Thomas Hardy was born in Higher Bockhampton, Dorset, in southwestern England, on June 2, 1840. He was the first child of Jemima and Thomas Sr., arriving five months after his parents' marriage. His mother, a domestic servant, and his father, a stonemason, were working-class country people. However, Hardy's intelligent and ambitious mother wanted a better life for her son, so she sent him to the best school available, in the nearby town of Dorchester. Hardy's family could not afford a university education, but after he graduated at 16, his mother arranged for him to be apprenticed to an architect so he could transition into the professional class. Hardy's working-class origins caused him anxiety, but his early immersion into the rhythms of nature, oral culture, and folk traditions had a profound effect on his second and third careers as novelist and poet.
After leaving school Hardy became an apprentice to local architect John Hicks. In 1862 he moved to London, where he was employed as a draftsman in the office of a leading ecclesiastical architect, working on gothic churches and rectory houses and participating in the culture of the great metropolis of London. Hardy spent his spare time teaching himself about poetry, experimenting with verse forms, and studying Greek. For a time, he had ambitions of obtaining a university education and becoming an Anglican priest, but he realized in 1866 the notion was "farfetched," as he told his sister Mary. Ill health drove him back to the country in 1867, and he was rehired by Hicks. He then fell in love with his 16-year-old cousin, Tryphena Sparks, an apprentice teacher who later became headmistress at a girls' school in Plymouth. The relationship eventually faded as they spent less time together.
Early Prose Works and Marriage
Hardy considered himself primarily a poet, not a novelist, throughout his career. He wrote poetry in the 1860s but could not get any of his work published, so he turned to novel writing in 1867. The Poor Man and the Lady, his first attempt in the medium, was rejected because it was too critical of the status quo—Hardy called it a "striking socialistic novel." His second attempt, Desperate Remedies, was meant to be commercial and sensationalistic; it was published in 1871. Hardy slowly began to build his reputation, publishing Under the Greenwood Tree in 1872.
He was still working as an architect in 1870 when he met his wife, Emma Lavinia Gifford. Emma was the daughter of a lawyer, which put her socially above Hardy, an architectural skilled laborer. He had to wait four years to marry her because her family did not approve of her marriage to someone of a lower class. They married in September 1874. Initially a happy couple, they remained childless and eventually became estranged. Toward the end of her life, Emma became a devout Evangelical, a troublesome issue in the marriage as Hardy moved toward skepticism and atheism.
Hardy became a full-time writer in 1872, when he serialized his next novel, A Pair of Blue Eyes. The next work, Far from the Madding Crowd (1874), introduced Wessex, the semifictional region based on the medieval Anglo-Saxon kingdom of Wessex—full of real cities and places—where his mature novels would be set. From then on, Hardy became more and more successful as a fiction writer, publishing 10 novels and 50 short stories from 1876 to 1895. His later and most famous novels come from this period: The Return of the Native (1878), The Mayor of Casterbridge (1886), The Woodlanders (1887), Tess of the d'Urbervilles (1891), and Jude the Obscure (1895).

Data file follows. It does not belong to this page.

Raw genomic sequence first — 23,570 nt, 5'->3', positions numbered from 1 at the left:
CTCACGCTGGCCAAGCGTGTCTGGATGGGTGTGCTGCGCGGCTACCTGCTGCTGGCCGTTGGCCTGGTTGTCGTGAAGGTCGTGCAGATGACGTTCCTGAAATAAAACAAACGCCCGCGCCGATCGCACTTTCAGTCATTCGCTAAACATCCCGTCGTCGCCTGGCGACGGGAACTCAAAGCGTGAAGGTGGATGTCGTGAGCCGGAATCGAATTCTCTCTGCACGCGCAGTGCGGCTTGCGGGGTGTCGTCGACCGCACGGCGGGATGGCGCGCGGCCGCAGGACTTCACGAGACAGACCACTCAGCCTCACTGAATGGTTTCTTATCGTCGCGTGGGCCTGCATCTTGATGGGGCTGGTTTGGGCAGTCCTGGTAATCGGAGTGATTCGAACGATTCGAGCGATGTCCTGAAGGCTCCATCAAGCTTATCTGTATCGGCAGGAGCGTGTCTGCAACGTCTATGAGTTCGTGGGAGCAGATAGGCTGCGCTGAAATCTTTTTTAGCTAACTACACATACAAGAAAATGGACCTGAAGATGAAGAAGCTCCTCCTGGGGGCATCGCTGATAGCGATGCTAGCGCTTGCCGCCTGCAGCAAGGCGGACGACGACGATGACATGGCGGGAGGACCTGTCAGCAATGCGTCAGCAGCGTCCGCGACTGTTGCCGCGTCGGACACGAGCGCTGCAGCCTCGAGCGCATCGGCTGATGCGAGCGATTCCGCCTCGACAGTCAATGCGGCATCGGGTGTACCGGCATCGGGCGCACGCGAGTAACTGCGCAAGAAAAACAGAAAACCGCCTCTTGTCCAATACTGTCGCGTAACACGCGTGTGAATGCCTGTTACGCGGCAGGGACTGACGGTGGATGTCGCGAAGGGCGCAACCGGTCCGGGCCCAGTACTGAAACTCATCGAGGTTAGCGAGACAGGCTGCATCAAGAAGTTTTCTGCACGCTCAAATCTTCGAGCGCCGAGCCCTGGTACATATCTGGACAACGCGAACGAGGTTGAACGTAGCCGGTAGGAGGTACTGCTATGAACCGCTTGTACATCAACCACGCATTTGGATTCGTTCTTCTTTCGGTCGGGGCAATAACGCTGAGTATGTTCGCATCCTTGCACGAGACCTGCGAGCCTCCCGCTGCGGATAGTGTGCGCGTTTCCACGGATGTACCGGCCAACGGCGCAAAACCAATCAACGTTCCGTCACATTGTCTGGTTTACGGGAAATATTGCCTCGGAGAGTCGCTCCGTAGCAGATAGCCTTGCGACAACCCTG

As a novelist Hardy was forced to tone down his work to avoid offending readers with his frank depictions of sexual relationships and criticism of Victorian hypocrisy. His serialized novels were less explicit than the published volumes, and he allowed his editors, in some instances, to pare away what the public might find objectionable in the published volumes. Although Tess of the d'Urbervilles did receive some good reviews, it was widely criticized for its perceived sexual immorality. But if some critics were repelled by Tess of the d'Urbervilles with its pessimistic determinism (belief in the absence of free will) and overtly sexual subject matter, most critics were outraged by Jude the Obscure. The latter novel was darker, more shocking, and overtly condemnatory of both class structure and conventional morality.
Beginning in 1885 Hardy lived in Max Gate, a house he designed and built by his father and brother. His wife Emma died in November 1912 after a long period of estrangement between the couple. Hardy was much affected and tended to idealize their early relationship in subsequent poetry, to the mortification of his second wife, Florence Dugdale. After the reception of Jude the Obscure, which was materially successful but much maligned by the critics, Hardy abandoned fiction and wrote only poetry.
Hardy married Dugdale, his secretary—nearly 40 years his junior—14 months after his first wife's death. She had worked for Hardy for nearly 10 years and was his nominal biographer—although Hardy in reality wrote most of his biography. In all, Hardy produced eight volumes of poetry and some 900 poems over more than 30 years. He was fortunate to gain recognition as a great writer and early modernist in his lifetime and was courted by the next generation of writers, including English poet Robert Graves and English novelist Virginia Woolf. He received honorary doctorates from Cambridge and Oxford as well as other literary honors. He died on January 11, 1928. In a macabre turn of events worthy of Hardy's fiction, his heart was buried with his first wife, Emma, among the family graves. The rest of his remains were cremated and interred next to English novelist Charles Dickens in the Poets' Corner of Westminster Abbey—an appropriate resting place for one of the most widely read Victorian writers.